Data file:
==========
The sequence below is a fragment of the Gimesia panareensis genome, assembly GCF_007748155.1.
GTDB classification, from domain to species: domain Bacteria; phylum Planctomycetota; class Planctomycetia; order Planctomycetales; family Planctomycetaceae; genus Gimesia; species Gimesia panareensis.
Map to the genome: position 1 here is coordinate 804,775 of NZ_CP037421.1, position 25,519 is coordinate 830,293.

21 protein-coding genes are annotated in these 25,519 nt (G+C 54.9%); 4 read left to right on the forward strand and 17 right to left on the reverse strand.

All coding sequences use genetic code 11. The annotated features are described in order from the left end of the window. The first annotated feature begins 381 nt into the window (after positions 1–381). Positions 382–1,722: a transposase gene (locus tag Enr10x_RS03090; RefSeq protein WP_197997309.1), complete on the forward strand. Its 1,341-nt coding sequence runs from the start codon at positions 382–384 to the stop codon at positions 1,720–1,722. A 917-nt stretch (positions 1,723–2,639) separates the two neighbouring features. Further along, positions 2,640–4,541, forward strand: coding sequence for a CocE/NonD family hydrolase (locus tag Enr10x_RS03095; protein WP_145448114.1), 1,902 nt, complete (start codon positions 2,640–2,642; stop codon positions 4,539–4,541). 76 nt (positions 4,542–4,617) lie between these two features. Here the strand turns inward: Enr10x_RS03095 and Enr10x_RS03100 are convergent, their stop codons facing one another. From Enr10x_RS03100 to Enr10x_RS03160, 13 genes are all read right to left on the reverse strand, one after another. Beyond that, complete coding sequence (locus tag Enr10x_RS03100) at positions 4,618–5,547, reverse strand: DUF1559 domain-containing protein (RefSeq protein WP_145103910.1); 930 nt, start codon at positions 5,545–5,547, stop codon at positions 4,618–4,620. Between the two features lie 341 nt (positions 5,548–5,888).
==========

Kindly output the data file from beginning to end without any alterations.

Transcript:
The sequence below is a fragment of the Gimesia panareensis genome, assembly GCF_007748155.1.
GTDB classification, from domain to species: domain Bacteria; phylum Planctomycetota; class Planctomycetia; order Planctomycetales; family Planctomycetaceae; genus Gimesia; species Gimesia panareensis.
Map to the genome: position 1 here is coordinate 804,775 of NZ_CP037421.1, position 25,519 is coordinate 830,293.

21 protein-coding genes are annotated in these 25,519 nt (G+C 54.9%); 4 read left to right on the forward strand and 17 right to left on the reverse strand.

All coding sequences use genetic code 11. The annotated features are described in order from the left end of the window. The first annotated feature begins 381 nt into the window (after positions 1–381). Positions 382–1,722: a transposase gene (locus tag Enr10x_RS03090; RefSeq protein WP_197997309.1), complete on the forward strand. Its 1,341-nt coding sequence runs from the start codon at positions 382–384 to the stop codon at positions 1,720–1,722. A 917-nt stretch (positions 1,723–2,639) separates the two neighbouring features. Further along, positions 2,640–4,541, forward strand: coding sequence for a CocE/NonD family hydrolase (locus tag Enr10x_RS03095; protein WP_145448114.1), 1,902 nt, complete (start codon positions 2,640–2,642; stop codon positions 4,539–4,541). 76 nt (positions 4,542–4,617) lie between these two features. Here the strand turns inward: Enr10x_RS03095 and Enr10x_RS03100 are convergent, their stop codons facing one another. From Enr10x_RS03100 to Enr10x_RS03160, 13 genes are all read right to left on the reverse strand, one after another. Beyond that, complete coding sequence (locus tag Enr10x_RS03100) at positions 4,618–5,547, reverse strand: DUF1559 domain-containing protein (RefSeq protein WP_145103910.1); 930 nt, start codon at positions 5,545–5,547, stop codon at positions 4,618–4,620. Between the two features lie 341 nt (positions 5,548–5,888).